Making Culture an Element of Immigration Policy
by Daniel Pipes
Translations of this item:
For years, Geert Wilders of the Netherlands has been the leading European politician to argue for religious criteria for admitting immigrants. I joined in ten months ago with a more cautious article that suggested cultural zones to which refugees are encouraged to go. This blog watches as others argue for the need to take culture – religious and other – into consideration in immigration policies.
July 28, 2014 update: The political spokeswoman, Inger Støjberg, of Denmark's largest opposition party, Venstre, wrote a newspaper article arguing for a distinction between "a Christian American or Swede" on the one hand and "a Muslim Somali or Pakistani."
(July 28, 2014)
Dec. 17, 2014 update: In "A Vast Migration Tragedy," William Lacy Swing contrasts the deep and lasting pain of immigration tragedies at sea during the World War II era (the Mefkure, the Struma, the St. Louis) with the much larger tragedies taking place right now. "In 2014 more migrants have died traveling — nearly 5,000 — than there were passengers and crew on those three voyages." Indeed, "2014 will be the deadliest year for migrants on record."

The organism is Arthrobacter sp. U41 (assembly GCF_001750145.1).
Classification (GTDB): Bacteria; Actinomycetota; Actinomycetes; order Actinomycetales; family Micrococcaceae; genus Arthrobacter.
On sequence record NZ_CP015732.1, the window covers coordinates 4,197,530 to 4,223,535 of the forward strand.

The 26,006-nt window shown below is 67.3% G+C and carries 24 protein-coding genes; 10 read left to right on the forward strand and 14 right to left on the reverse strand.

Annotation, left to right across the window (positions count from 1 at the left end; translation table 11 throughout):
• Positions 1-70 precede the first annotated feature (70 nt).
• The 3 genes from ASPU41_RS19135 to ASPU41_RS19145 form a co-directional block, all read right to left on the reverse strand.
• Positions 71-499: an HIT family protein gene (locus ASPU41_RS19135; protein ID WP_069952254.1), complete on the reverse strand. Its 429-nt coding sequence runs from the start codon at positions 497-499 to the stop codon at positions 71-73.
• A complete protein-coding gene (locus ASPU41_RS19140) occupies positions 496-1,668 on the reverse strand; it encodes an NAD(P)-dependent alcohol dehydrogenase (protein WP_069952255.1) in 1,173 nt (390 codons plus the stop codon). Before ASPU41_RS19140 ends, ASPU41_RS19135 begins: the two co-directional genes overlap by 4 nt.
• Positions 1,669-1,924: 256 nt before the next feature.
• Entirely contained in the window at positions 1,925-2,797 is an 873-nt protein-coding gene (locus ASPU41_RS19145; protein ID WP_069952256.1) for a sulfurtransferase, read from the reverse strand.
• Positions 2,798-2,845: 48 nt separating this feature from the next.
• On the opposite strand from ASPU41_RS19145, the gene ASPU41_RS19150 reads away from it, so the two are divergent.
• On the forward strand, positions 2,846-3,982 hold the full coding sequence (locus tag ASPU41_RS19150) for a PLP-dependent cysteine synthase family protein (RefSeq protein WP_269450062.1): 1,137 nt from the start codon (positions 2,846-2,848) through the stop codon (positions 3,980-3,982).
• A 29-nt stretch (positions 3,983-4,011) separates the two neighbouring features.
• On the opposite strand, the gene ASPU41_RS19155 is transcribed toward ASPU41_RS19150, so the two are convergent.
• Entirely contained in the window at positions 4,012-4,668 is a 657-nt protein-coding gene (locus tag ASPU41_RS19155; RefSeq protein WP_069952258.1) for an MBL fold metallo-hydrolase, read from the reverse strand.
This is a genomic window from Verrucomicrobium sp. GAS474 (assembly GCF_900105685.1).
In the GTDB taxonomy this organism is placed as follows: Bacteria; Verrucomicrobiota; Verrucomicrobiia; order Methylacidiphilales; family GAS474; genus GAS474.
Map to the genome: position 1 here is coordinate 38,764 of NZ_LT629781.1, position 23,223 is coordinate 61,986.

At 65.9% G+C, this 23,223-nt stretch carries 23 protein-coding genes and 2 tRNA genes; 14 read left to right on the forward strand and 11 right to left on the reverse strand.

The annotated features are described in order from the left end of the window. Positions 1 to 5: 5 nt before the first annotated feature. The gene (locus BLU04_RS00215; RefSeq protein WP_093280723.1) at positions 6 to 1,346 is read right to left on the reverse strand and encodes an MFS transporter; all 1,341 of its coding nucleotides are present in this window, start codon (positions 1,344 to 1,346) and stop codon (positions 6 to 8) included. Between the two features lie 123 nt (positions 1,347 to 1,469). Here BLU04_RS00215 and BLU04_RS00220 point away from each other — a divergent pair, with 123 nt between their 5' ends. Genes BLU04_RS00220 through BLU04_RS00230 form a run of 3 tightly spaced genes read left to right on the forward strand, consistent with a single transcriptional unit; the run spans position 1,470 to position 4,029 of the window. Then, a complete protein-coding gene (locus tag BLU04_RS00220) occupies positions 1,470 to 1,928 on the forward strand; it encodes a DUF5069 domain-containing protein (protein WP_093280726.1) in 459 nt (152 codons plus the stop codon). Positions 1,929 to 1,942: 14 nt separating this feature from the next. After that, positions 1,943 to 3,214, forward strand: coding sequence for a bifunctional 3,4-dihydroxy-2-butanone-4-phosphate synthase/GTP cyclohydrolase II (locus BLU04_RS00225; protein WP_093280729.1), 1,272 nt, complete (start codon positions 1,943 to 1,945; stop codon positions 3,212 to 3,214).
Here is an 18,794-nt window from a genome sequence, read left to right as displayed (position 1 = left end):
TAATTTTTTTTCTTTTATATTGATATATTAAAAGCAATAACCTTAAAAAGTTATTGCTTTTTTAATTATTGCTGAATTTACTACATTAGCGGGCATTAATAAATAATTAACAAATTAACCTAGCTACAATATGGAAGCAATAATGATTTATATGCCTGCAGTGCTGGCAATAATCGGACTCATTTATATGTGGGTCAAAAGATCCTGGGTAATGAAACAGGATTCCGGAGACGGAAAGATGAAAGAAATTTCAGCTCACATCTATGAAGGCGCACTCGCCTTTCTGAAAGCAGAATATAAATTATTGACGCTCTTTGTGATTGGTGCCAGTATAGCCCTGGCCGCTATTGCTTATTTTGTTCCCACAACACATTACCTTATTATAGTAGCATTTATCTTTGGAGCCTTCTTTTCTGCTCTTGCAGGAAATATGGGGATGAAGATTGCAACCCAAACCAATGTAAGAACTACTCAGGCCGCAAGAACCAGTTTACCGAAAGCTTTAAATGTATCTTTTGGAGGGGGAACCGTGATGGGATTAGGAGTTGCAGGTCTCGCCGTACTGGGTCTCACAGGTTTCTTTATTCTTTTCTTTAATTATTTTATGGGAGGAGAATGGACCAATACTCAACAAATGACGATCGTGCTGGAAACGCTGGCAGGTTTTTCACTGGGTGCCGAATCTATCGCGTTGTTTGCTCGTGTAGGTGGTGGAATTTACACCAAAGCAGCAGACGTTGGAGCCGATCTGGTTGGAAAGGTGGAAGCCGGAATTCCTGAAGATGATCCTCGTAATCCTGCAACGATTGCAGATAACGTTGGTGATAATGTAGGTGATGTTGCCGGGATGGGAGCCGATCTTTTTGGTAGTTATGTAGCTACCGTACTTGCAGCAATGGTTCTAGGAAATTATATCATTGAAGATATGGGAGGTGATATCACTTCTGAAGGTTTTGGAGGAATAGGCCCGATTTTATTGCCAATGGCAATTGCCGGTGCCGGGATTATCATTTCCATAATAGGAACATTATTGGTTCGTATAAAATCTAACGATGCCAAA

Despite these much larger numbers, Swing notes, immigrants no longer win the compassion as they did 70-plus years ago.
To which I reply: culture is the key. Unstated by Swing but the assumption behind his entire article is that the West is the destination for all the world's refugees. But why focus only on the West and not on other parts of the world? Surely non-Westerners have moral obligations too.
As I noted in my article above, Muslim refugees are on their way to the West: Bangladeshis, Pakistanis, Afghans, Iranians, Iraqis, Syrians, Lebanese, Palestinians, Egyptians, Somalis, Algerians, and others. It is not realistic to ask Europeans, Americans, and Australians to accept these populations; rather, they should be redirected toward Saudi Arabia and other countries culturally more akin and compatible.
Jan. 12, 2015 update: Hungarian Prime Minister Viktor Orbán responded to the Charlie Hebdo attack by bringing up the culture topic. Hungary Today paraphrased his comments on television:
Mar. 22, 2015 update: The ruling VVD party in the Netherlands has come out against accepting non-European refugees, though on security grounds (some may be terrorists), not cultural grounds.
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